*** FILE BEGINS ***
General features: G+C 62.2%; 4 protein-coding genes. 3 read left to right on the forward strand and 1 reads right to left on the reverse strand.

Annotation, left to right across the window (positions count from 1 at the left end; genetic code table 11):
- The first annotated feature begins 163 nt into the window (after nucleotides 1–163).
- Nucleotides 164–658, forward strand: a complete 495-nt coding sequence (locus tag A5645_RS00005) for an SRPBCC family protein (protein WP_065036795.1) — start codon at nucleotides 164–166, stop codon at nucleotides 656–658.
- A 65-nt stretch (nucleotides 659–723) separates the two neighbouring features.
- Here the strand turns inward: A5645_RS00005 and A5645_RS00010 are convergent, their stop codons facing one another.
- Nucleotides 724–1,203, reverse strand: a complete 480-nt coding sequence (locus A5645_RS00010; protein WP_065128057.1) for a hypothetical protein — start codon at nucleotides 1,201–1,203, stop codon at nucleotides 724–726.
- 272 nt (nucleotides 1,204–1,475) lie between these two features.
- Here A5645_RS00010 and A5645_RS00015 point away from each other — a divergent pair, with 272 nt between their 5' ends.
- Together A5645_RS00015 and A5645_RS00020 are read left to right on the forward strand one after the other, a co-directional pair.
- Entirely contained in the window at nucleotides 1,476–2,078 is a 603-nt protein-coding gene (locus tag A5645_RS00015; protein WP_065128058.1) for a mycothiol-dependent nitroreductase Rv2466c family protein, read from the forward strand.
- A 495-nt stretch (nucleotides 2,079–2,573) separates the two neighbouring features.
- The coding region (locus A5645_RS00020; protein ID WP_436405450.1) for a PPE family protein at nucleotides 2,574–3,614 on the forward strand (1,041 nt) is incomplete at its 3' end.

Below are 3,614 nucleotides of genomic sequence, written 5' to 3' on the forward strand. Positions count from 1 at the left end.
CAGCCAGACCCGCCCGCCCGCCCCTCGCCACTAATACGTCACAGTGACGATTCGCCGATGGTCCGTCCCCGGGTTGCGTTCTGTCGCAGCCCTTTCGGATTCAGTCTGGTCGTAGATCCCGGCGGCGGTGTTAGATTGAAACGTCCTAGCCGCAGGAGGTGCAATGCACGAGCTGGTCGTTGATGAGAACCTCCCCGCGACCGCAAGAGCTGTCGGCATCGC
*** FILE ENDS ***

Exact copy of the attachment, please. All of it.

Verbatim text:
General features: G+C 62.2%; 4 protein-coding genes. 3 read left to right on the forward strand and 1 reads right to left on the reverse strand.

Annotation, left to right across the window (positions count from 1 at the left end; genetic code table 11):
- The first annotated feature begins 163 nt into the window (after nucleotides 1–163).
- Nucleotides 164–658, forward strand: a complete 495-nt coding sequence (locus tag A5645_RS00005) for an SRPBCC family protein (protein WP_065036795.1) — start codon at nucleotides 164–166, stop codon at nucleotides 656–658.
- A 65-nt stretch (nucleotides 659–723) separates the two neighbouring features.
- Here the strand turns inward: A5645_RS00005 and A5645_RS00010 are convergent, their stop codons facing one another.
- Nucleotides 724–1,203, reverse strand: a complete 480-nt coding sequence (locus A5645_RS00010; protein WP_065128057.1) for a hypothetical protein — start codon at nucleotides 1,201–1,203, stop codon at nucleotides 724–726.
- 272 nt (nucleotides 1,204–1,475) lie between these two features.
- Here A5645_RS00010 and A5645_RS00015 point away from each other — a divergent pair, with 272 nt between their 5' ends.
- Together A5645_RS00015 and A5645_RS00020 are read left to right on the forward strand one after the other, a co-directional pair.
- Entirely contained in the window at nucleotides 1,476–2,078 is a 603-nt protein-coding gene (locus tag A5645_RS00015; protein WP_065128058.1) for a mycothiol-dependent nitroreductase Rv2466c family protein, read from the forward strand.
- A 495-nt stretch (nucleotides 2,079–2,573) separates the two neighbouring features.
- The coding region (locus A5645_RS00020; protein ID WP_436405450.1) for a PPE family protein at nucleotides 2,574–3,614 on the forward strand (1,041 nt) is incomplete at its 3' end.

Below are 3,614 nucleotides of genomic sequence, written 5' to 3' on the forward strand. Positions count from 1 at the left end.
CAGCCAGACCCGCCCGCCCGCCCCTCGCCACTAATACGTCACAGTGACGATTCGCCGATGGTCCGTCCCCGGGTTGCGTTCTGTCGCAGCCCTTTCGGATTCAGTCTGGTCGTAGATCCCGGCGGCGGTGTTAGATTGAAACGTCCTAGCCGCAGGAGGTGCAATGCACGAGCTGGTCGTTGATGAGAACCTCCCCGCGACCGCAAGAGCTGTCGGCATCGC